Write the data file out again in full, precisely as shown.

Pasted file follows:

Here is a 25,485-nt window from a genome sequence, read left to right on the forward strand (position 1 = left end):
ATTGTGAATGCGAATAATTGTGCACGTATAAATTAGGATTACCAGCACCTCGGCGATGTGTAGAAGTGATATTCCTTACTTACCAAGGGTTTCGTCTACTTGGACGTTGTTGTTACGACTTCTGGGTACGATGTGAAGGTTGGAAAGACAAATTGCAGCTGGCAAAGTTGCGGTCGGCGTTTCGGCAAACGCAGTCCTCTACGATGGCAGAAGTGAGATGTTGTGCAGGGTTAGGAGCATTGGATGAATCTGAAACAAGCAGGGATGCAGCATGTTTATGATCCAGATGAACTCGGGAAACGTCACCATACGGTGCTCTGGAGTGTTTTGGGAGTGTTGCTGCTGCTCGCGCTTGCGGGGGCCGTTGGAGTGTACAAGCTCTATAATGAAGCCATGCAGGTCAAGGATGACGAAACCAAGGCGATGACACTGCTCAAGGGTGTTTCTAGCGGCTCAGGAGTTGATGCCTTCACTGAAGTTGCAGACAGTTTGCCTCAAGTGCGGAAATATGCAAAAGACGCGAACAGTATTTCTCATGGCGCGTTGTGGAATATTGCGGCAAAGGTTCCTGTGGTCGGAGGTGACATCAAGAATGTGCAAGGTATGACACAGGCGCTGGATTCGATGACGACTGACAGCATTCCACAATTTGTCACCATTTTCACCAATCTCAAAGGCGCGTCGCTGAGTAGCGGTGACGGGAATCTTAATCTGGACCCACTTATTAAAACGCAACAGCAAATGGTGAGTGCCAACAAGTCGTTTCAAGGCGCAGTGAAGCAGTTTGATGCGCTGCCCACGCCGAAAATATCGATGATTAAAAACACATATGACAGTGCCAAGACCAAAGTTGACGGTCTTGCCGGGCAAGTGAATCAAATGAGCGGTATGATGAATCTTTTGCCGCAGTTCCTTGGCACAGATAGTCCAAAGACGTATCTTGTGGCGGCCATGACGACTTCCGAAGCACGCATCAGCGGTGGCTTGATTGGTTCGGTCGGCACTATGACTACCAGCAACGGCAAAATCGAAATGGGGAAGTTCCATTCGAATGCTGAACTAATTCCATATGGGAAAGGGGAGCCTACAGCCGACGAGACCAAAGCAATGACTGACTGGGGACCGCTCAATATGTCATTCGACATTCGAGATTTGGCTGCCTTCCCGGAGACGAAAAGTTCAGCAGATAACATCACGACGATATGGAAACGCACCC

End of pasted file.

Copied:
Here is a 25,485-nt window from a genome sequence, read left to right on the forward strand (position 1 = left end):
ATTGTGAATGCGAATAATTGTGCACGTATAAATTAGGATTACCAGCACCTCGGCGATGTGTAGAAGTGATATTCCTTACTTACCAAGGGTTTCGTCTACTTGGACGTTGTTGTTACGACTTCTGGGTACGATGTGAAGGTTGGAAAGACAAATTGCAGCTGGCAAAGTTGCGGTCGGCGTTTCGGCAAACGCAGTCCTCTACGATGGCAGAAGTGAGATGTTGTGCAGGGTTAGGAGCATTGGATGAATCTGAAACAAGCAGGGATGCAGCATGTTTATGATCCAGATGAACTCGGGAAACGTCACCATACGGTGCTCTGGAGTGTTTTGGGAGTGTTGCTGCTGCTCGCGCTTGCGGGGGCCGTTGGAGTGTACAAGCTCTATAATGAAGCCATGCAGGTCAAGGATGACGAAACCAAGGCGATGACACTGCTCAAGGGTGTTTCTAGCGGCTCAGGAGTTGATGCCTTCACTGAAGTTGCAGACAGTTTGCCTCAAGTGCGGAAATATGCAAAAGACGCGAACAGTATTTCTCATGGCGCGTTGTGGAATATTGCGGCAAAGGTTCCTGTGGTCGGAGGTGACATCAAGAATGTGCAAGGTATGACACAGGCGCTGGATTCGATGACGACTGACAGCATTCCACAATTTGTCACCATTTTCACCAATCTCAAAGGCGCGTCGCTGAGTAGCGGTGACGGGAATCTTAATCTGGACCCACTTATTAAAACGCAACAGCAAATGGTGAGTGCCAACAAGTCGTTTCAAGGCGCAGTGAAGCAGTTTGATGCGCTGCCCACGCCGAAAATATCGATGATTAAAAACACATATGACAGTGCCAAGACCAAAGTTGACGGTCTTGCCGGGCAAGTGAATCAAATGAGCGGTATGATGAATCTTTTGCCGCAGTTCCTTGGCACAGATAGTCCAAAGACGTATCTTGTGGCGGCCATGACGACTTCCGAAGCACGCATCAGCGGTGGCTTGATTGGTTCGGTCGGCACTATGACTACCAGCAACGGCAAAATCGAAATGGGGAAGTTCCATTCGAATGCTGAACTAATTCCATATGGGAAAGGGGAGCCTACAGCCGACGAGACCAAAGCAATGACTGACTGGGGACCGCTCAATATGTCATTCGACATTCGAGATTTGGCTGCCTTCCCGGAGACGAAAAGTTCAGCAGATAACATCACGACGATATGGAAACGCACCC